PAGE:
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Canonical gets physical

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You'll want to touch Ubuntu in personal places - like in your kitchen or in your car. At least that's what Canonical hopes, as it works on architectural changes and business deals to put the Linux distro on more embedded systems.

But smartphones, the industry's current fixation, are out of the picture.

Canonical is looking at Ubuntu for in-car systems, tablets, set-top-boxes, and what director of business development Chris Kenyon called "the digital home or something you carry around".

"We're not thinking about the phone base," Keynon said when he spoke to The Register recently.

The focus of all this is Ubuntu Core - Ubuntu Linux minus the familiar interface, but with kernel, middleware and a user-interface framework that lets those building devices offer their own screens instead.

A pivotal move towards a ubiquitous Ubuntu Core was the inclusion of support for Open Multimedia Application Platform (OMAP) 3 in the standard image of Ubuntu 10.04, which debuted last month. OMAP 3 is the Texas Instruments platform used, for example, in devices from Nokia and Samsung.

Keynon told us he expects support for other architectures and variants of ARM to grow during the next 12 months. He did not provide further details, but he works closely with companies building computers and other devices running Ubuntu.

"We are expecting to see people make announcements on set to boxes for products that will launch next year," Kenyon said. "Ubuntu does what you need to run on set-top-boxes, but the actual products have a longer product lifecycle in design, build and launch."

Another major move is the addition of touch support in Ubuntu 10.04. It's not yet at the API level, so you can't really do finger-based input without a lot of additional work, but it's aimed at hardware makers working with Ubuntu.

Some people have been adding touch to Ubuntu since at least Hardy Heron in 2008. Canonical wants to eliminate the deep programming work and make building with touch more accessible to application and device makers.

"In 10.10 [due in October], you will see a big push that will make Ubuntu Core a fantastic platform," Kenyon promised.

Also pushing Ubuntu down this road is the Unity interface, unveiled at the Ubuntu Developer Summit this week. The interface re-orientates the Linux distro's interface so that the dock runs down the left-hand-side of the screen while offering a launch menu for frequently-accessed applications. This can be worked using the fattest of fingers - or so Canonical will hope. Okay, menu down the side is not news for the Mac or PC, but it comes as Ubuntu 10.04 has closed the gap on both platforms.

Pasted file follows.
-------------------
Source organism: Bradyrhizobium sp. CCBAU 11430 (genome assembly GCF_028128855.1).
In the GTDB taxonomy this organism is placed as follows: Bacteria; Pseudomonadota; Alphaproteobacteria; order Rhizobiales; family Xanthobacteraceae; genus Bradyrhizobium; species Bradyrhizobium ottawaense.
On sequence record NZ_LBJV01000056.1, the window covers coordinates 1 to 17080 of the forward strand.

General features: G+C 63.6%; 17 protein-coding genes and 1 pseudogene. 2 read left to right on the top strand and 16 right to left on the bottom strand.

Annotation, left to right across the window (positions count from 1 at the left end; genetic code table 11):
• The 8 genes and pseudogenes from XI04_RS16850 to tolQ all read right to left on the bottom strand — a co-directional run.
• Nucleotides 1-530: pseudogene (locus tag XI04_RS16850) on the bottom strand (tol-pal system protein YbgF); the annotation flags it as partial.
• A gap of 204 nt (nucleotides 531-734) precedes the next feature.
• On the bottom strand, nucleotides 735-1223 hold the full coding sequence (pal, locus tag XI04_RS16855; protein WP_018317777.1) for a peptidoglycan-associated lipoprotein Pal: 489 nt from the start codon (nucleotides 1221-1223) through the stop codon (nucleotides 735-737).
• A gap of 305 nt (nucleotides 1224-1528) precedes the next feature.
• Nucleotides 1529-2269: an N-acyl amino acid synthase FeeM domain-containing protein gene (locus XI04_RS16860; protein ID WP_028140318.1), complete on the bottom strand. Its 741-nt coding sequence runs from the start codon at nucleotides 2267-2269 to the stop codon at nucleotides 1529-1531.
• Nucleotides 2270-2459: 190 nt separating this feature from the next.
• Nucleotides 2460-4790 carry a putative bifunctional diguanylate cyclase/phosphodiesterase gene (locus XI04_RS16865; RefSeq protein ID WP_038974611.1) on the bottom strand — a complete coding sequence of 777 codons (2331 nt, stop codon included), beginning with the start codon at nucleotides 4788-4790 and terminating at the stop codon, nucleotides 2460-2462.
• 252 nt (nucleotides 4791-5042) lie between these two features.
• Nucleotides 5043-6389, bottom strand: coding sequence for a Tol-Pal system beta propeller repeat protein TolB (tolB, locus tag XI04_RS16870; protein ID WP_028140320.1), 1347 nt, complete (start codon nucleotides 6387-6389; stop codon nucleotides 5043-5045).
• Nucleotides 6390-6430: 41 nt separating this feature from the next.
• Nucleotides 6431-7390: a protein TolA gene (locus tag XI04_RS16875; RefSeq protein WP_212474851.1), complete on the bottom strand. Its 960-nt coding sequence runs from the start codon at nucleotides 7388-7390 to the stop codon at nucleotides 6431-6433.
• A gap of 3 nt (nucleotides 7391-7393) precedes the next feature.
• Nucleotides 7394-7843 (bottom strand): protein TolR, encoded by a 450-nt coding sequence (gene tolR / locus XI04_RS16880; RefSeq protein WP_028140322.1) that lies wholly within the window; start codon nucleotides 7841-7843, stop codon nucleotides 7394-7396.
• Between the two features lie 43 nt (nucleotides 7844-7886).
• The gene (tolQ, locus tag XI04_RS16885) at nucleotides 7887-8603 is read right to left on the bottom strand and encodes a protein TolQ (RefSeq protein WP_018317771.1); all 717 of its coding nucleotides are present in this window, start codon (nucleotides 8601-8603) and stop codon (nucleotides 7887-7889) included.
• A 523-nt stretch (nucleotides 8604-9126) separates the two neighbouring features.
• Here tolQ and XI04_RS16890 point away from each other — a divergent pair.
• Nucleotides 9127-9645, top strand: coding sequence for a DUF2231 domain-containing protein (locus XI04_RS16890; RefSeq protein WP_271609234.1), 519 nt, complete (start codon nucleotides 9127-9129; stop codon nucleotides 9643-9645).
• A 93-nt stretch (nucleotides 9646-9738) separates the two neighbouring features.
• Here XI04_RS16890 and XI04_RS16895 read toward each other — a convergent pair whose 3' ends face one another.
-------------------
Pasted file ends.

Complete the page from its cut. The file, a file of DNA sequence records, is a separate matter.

Unity is also the basis for Ubuntu Light, which promises to get you online and Facebooking less than 10 seconds after start up. Ubuntu Light is stripped down to just chat, IM, browser and media player, and it uses what Canonical calls a "non traditional" file system to speed things up.

Touch screens on PCs and smartphones? That's one thing. But embedded systems are arguably more important, considering the market covers everything from computers in cars to TVs that deliver on-demand programming to low-cost disposable gadgets for surfing the web or keeping the kids quiet.

And now, it looks like Ubuntu is pushing hard on a touch door opened in the smartphone and PC world by Apple with the iPhone and, um, Microsoft with Windows 7. And though smartphones aren't on the cards for Canonical, the company does believe you'll be talking to Ubuntu in the future as well as touching it.

"I think people are seeing just how compelling touch interfaces can be. We have to believe that mobile computing will not be tethered to places where you only have a keyboard, and both voice and touch will have a very strong part to play in that," Kenyon said.

"It throws down many, many challenges to developers, designers and UI experts to rethink the way people interact with programs. People are really starting to get their heads around that in leaps and bounds." ®

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